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Many children and adults alike enjoy counting the rings on the inside of a tree to determine its age. These rings can also been seen on the ends of individual floorboards and lend themselves to clues on what conditions the tree grew in and what can be expected from the boards as they are worked with. Thick widely spaced rings indicate that the tree grew quickly, while thinner, more closely spaced rings show that the tree grew more slowly. It is good to consider when you are choosing wood floors for your property that slowly grown trees are generally more desirable as they are stronger and stable. This rule does not apply to all of the trees; for instance, pine trees that grow more quickly are denser than slow-growing pines. This is the cambium again, displaying how it continues to live during its growth and dormant seasons.

The growth cycle of a tree varies throughout the seasons of the year as well. The earlywood, which develops in the spring, grows much faster than the latewood, which forms afterward. Certain woods and especially the softwoods differentiate in their early- and latewood quite dramatically. The latewood will generally be much denser. Southern yellow pine, for example, will have a very soft earlywood and it will wear away much more quickly. You probably won't want to choose this particular wood floor for a high traffic area, due to its softness. Earlywood can often be felt on the surface of a board, and is very noticeable when the board has been sanded carelessly. But at Oakland Wood Floors, we are trained professionals that make sure your wood floor will always be sanded the right way and we take extra steps in our refinishing procedures to ensure the quality of the final product. The width of the early and late wood varies, also depending on what growth conditions the tree experienced in its life. Sometimes these periods are called springwood (for earlywood) and summerwood (for latewood), although these are misleading terms because these growth periods do not necessarily occur according to the calendar.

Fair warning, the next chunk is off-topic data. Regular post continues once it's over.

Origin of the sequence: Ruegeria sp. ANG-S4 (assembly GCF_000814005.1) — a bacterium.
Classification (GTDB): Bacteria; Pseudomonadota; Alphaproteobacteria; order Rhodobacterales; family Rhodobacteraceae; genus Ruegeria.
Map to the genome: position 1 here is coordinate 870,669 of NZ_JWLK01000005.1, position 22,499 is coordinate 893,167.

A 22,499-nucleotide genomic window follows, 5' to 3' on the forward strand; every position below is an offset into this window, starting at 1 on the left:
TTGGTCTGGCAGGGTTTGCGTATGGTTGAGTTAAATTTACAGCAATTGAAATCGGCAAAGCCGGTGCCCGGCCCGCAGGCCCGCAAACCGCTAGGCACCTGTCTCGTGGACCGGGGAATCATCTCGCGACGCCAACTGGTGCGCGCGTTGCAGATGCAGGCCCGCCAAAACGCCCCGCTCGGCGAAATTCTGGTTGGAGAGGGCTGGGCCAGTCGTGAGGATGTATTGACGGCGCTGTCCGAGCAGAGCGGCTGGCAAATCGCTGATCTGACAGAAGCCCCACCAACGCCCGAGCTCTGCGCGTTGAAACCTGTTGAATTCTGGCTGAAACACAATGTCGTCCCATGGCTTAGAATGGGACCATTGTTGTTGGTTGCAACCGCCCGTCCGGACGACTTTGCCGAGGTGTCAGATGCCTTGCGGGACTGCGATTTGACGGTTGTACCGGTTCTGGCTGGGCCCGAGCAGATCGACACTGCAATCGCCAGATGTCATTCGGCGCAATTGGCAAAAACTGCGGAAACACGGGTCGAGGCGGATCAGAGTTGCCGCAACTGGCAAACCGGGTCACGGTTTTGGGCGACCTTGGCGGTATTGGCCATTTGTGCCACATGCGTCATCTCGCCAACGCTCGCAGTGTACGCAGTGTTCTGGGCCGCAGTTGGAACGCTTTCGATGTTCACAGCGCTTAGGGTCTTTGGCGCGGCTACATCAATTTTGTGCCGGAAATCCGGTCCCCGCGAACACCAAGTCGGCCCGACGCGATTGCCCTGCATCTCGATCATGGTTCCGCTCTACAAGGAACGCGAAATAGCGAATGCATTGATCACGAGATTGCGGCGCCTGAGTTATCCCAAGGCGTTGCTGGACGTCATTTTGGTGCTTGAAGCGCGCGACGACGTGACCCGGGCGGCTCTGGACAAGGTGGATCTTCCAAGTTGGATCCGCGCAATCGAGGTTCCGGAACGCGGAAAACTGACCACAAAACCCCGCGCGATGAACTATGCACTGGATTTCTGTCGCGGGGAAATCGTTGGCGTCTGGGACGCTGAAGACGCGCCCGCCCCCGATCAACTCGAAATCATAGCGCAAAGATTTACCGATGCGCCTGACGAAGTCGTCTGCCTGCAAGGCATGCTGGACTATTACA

These two layers can add some more difficulty when it comes to working with the wood for a product. Obviously, there won't be total uniformity. But there are tricks. Make sure that when you are working with earlywood and latewood you use the proper finish. The differing densities will absorb stains and finishes differently. Softwood has a tendency to soak up too much finish, causing blotching. It is advisable to use a wood conditioner before applying a finish.